When it comes to pens, I think I may have a bit of a problem.
I am obsessed with Sakura gelly pens (I’ve stocked up so that I will never run out, and if there is some kind of gelly pen apocalypse I’ll be just fine). I love these pens because they run so smoothly over the paper – they glide so easily without the tiniest catch. There’s nothing more annoying, to me, than a pen that scrapes on the page instead of gliding. They are also permanent so they don’t run or smudge, they are dark and bold like ink pens, and they come in lots of colours (which I LOVE). They also come in a million other variations, like sparkly and pastel and puffy, but I can’t easily get them in NZ, which is probably just as well.
Choosing the right pen for your journaling is important. Other choices are ball point (I can’t stand these but a friend of mine prefers them over gelly pens – naturally we aren’t very close friends), fountain, various types of ink pens and pencil. Pencil can be nice to write with at times, but it is a bit scratchy on the page and I don’t like the idea that it can be erased. This is why I don’t really like those frixion pens that can be erased. I want to keep my journals and read them again when I’m 80 (is that weird?), so having a good solid permanent pen is important to me. I also use Staedtler coloured pens which can be cool, but they don’t roll as nicely across the page as the gellys.
The truth is that other than the pens I use, I don’t know much about different types of pens. You can read about other good pen recommendations here. But, I can say that using a pen you like is important. I can easily lose inspiration if I’m stuck using a pen I don’t like, so I always have a black gelly pen with me. You may want to buy a bunch of different pens to experiment with, or you may want to just buy one nice pen and get refills for it as you need. Personally I like to have lots of different colours and write with whichever colour grabs me at the time, so I have lots of different colours of gelly pens.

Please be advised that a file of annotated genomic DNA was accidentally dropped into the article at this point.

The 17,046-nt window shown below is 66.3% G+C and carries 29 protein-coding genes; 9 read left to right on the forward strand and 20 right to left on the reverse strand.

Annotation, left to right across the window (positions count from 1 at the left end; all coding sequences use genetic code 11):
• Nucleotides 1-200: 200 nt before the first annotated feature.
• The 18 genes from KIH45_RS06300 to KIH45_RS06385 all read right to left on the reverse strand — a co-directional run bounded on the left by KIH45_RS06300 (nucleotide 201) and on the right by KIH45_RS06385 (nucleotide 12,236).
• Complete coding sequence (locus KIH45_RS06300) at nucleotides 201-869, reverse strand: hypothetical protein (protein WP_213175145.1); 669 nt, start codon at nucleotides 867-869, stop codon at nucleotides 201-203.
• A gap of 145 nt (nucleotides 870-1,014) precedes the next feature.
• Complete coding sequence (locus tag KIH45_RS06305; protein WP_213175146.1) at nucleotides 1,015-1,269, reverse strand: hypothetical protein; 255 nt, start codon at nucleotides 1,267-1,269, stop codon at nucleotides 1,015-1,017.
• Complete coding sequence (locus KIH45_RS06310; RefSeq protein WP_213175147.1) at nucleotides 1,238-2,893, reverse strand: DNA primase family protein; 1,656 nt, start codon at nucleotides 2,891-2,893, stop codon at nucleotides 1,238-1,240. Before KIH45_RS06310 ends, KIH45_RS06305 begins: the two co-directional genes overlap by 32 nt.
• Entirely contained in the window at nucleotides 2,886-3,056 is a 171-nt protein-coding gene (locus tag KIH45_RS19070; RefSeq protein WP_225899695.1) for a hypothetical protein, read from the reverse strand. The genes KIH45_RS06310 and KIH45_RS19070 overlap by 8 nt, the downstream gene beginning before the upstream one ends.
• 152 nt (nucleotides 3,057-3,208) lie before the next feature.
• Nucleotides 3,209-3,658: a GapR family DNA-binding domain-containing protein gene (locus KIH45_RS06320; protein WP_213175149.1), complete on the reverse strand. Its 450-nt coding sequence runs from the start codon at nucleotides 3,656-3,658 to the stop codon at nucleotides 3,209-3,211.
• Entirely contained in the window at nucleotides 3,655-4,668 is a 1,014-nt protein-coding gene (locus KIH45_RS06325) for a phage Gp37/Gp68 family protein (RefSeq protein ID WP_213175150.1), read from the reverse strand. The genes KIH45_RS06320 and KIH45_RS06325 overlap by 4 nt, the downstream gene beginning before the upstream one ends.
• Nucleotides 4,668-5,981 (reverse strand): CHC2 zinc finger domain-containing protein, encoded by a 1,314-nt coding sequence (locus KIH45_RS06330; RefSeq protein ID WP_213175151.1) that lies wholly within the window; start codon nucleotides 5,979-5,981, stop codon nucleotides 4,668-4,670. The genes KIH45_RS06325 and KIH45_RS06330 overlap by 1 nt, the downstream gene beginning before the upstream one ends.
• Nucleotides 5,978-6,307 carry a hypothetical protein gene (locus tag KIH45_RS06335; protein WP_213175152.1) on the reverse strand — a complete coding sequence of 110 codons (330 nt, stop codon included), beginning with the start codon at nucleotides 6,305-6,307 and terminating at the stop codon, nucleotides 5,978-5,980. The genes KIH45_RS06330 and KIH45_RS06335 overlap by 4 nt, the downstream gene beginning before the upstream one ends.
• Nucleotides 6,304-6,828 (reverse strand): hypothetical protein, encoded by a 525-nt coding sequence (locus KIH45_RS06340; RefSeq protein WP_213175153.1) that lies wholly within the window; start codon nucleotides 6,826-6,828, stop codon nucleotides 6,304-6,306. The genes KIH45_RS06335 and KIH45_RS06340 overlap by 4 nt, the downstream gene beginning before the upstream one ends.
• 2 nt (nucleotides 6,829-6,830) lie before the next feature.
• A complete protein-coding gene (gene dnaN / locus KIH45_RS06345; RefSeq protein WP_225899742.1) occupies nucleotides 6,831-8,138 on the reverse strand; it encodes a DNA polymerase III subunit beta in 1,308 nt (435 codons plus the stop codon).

The type of pen you choose will have some influence on your handwriting.
One thing I haven’t really covered up to this point is the idea of doing your journaling on a computer or other device. This is possible, but I really recommend you write by hand. There are a couple of reasons for this.
As a creative and artistic person, I’ve always been fascinated by handwriting. I think our handwriting, the different ways people write, is really interesting. When I was younger I had this friend who used to write in this lovely script which I tried to emulate, but couldn’t quite master. Then I had another friend who had really neat flowing writing which I also liked. I always notice a student’s handwriting when they submit assessments, and often comment on it. I think it says something about me that I’m so obsessed with handwriting!
I see handwriting as a form of self-expression – a sort of creative outlet, in a way.
We can be deliberate and try to change aspects of our handwriting, which I have done over the years, until we start to like it. And it can tell us about our mood when we look back on our writing – if it’s messy and rushed, we might have been angry, for example. Looking back through my journals, I like to see how my handwriting has changed over the years, and I encourage you to write by hand and learn to love your handwriting if you don’t already. It is a unique expression of who you are and you can learn to write differently if that’s something you want to work on.
The other thing is that there is something different about writing by hand. A sort of connection to our words, and, I feel, to something bigger than us. At times, it feels like the pen is moving itself. Like my hand is moving across the page and I merely watch what comes out.
There is a connection between my hand, the pen and the page.
When typing on keys, in the jarring and staccato manner of hitting one key after another, we lose a bit of that physical feeling of the words flowing out of us, down the pen and onto the page. It makes me feel connected to something bigger than me, and intimately connected to the words on the page.
This, again, is all about personal preference. It will probably take a bit of time to find the pen that really works for you, but I encourage you to experiment with a few. If you’re not a stationery nut who needs another excuse to buy pens, then you’ll probably be happy with whatever you have at hand, and that’s fine too. And if you really prefer typing and you really want to type, then by all means do what works for you.